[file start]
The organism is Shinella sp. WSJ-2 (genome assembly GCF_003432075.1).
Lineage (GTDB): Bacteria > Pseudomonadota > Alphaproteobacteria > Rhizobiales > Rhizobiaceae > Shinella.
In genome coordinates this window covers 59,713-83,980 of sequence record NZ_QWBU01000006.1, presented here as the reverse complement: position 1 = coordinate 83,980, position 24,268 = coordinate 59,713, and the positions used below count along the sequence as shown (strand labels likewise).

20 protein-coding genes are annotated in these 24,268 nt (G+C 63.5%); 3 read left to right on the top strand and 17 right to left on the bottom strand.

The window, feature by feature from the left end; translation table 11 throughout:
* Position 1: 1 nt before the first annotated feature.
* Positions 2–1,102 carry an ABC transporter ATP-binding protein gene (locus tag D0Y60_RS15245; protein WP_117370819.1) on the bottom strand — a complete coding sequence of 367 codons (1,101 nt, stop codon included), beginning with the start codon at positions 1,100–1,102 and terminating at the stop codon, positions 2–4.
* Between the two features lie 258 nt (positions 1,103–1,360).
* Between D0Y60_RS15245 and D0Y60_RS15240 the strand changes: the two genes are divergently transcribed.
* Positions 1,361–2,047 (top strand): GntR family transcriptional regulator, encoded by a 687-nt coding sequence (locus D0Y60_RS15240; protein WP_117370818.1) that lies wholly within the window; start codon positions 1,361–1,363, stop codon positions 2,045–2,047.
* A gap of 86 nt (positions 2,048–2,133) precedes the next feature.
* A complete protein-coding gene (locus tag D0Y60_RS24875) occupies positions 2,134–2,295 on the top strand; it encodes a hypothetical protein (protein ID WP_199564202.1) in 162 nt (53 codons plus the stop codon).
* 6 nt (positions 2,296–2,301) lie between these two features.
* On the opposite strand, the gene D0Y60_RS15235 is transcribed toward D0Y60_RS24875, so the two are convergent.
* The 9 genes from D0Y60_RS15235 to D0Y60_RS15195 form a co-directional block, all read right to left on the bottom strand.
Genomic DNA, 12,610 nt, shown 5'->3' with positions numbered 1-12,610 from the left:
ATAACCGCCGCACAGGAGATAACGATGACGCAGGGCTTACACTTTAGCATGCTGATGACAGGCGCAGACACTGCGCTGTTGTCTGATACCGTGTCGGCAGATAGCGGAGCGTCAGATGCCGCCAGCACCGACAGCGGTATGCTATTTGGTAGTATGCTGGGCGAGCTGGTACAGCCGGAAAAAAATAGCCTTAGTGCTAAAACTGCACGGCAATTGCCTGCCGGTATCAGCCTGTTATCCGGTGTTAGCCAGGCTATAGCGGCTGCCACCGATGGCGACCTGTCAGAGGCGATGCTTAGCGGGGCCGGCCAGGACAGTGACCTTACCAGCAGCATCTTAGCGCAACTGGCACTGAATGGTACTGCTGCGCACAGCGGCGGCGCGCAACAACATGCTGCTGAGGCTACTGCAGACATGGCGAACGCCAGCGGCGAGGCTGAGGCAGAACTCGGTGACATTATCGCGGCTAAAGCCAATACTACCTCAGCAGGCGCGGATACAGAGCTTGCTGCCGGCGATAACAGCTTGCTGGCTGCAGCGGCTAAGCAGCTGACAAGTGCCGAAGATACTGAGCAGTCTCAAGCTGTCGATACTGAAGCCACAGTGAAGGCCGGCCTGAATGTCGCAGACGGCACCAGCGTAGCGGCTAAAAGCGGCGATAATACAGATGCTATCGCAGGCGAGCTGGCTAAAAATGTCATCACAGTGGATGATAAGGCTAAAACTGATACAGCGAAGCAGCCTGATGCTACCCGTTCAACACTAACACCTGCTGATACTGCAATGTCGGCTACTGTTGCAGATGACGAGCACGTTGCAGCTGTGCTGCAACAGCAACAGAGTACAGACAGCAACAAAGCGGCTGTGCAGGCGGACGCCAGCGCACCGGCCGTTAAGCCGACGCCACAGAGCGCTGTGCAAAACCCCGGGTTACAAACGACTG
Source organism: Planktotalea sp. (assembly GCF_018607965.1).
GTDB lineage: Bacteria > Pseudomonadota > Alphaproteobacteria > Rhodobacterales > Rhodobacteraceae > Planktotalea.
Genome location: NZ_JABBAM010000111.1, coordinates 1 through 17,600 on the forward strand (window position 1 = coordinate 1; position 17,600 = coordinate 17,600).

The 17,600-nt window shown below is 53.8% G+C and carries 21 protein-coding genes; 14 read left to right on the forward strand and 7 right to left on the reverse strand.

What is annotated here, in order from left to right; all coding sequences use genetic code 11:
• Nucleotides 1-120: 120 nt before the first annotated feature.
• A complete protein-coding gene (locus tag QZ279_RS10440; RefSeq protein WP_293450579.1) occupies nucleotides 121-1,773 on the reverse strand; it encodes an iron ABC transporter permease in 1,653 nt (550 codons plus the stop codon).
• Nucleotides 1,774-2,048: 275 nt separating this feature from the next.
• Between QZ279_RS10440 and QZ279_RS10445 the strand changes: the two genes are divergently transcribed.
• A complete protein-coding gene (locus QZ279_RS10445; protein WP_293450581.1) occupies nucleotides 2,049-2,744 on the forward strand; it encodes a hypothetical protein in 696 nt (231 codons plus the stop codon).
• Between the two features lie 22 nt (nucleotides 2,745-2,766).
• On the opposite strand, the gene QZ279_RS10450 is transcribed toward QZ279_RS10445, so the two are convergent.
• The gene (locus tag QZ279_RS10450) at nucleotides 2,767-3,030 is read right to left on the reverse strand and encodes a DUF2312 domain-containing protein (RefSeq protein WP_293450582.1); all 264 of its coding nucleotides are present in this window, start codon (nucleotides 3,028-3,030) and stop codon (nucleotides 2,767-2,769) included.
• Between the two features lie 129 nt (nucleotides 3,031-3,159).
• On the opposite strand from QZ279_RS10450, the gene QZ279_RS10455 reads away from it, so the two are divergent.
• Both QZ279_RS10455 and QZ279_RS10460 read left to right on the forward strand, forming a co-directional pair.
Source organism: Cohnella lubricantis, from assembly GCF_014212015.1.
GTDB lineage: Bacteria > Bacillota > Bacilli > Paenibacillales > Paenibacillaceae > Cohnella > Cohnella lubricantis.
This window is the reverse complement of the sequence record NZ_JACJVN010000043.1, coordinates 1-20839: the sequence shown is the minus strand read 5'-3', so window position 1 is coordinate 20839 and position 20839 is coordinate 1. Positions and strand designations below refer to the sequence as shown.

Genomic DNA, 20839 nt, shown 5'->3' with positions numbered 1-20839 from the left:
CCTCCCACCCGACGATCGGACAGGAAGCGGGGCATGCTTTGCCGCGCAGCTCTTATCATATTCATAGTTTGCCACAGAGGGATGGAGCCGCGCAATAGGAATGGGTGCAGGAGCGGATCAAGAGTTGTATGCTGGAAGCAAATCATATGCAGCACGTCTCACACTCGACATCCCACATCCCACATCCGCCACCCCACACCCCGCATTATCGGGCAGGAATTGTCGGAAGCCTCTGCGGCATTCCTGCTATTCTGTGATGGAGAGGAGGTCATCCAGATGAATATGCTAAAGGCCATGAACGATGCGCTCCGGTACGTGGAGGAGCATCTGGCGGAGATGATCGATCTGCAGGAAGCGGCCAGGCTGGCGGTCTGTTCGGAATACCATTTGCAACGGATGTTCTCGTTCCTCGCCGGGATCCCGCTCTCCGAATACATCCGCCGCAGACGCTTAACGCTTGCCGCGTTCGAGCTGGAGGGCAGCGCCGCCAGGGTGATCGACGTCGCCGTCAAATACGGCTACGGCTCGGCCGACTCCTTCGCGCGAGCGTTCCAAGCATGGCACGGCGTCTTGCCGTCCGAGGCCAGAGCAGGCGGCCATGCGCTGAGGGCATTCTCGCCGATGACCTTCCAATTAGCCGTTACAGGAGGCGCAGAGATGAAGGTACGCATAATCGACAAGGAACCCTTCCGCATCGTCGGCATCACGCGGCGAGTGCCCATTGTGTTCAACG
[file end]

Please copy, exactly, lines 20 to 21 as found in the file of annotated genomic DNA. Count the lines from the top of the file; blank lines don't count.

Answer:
Genome location: NZ_JABBAM010000111.1, coordinates 1 through 17,600 on the forward strand (window position 1 = coordinate 1; position 17,600 = coordinate 17,600).

The 17,600-nt window shown below is 53.8% G+C and carries 21 protein-coding genes; 14 read left to right on the forward strand and 7 right to left on the reverse strand.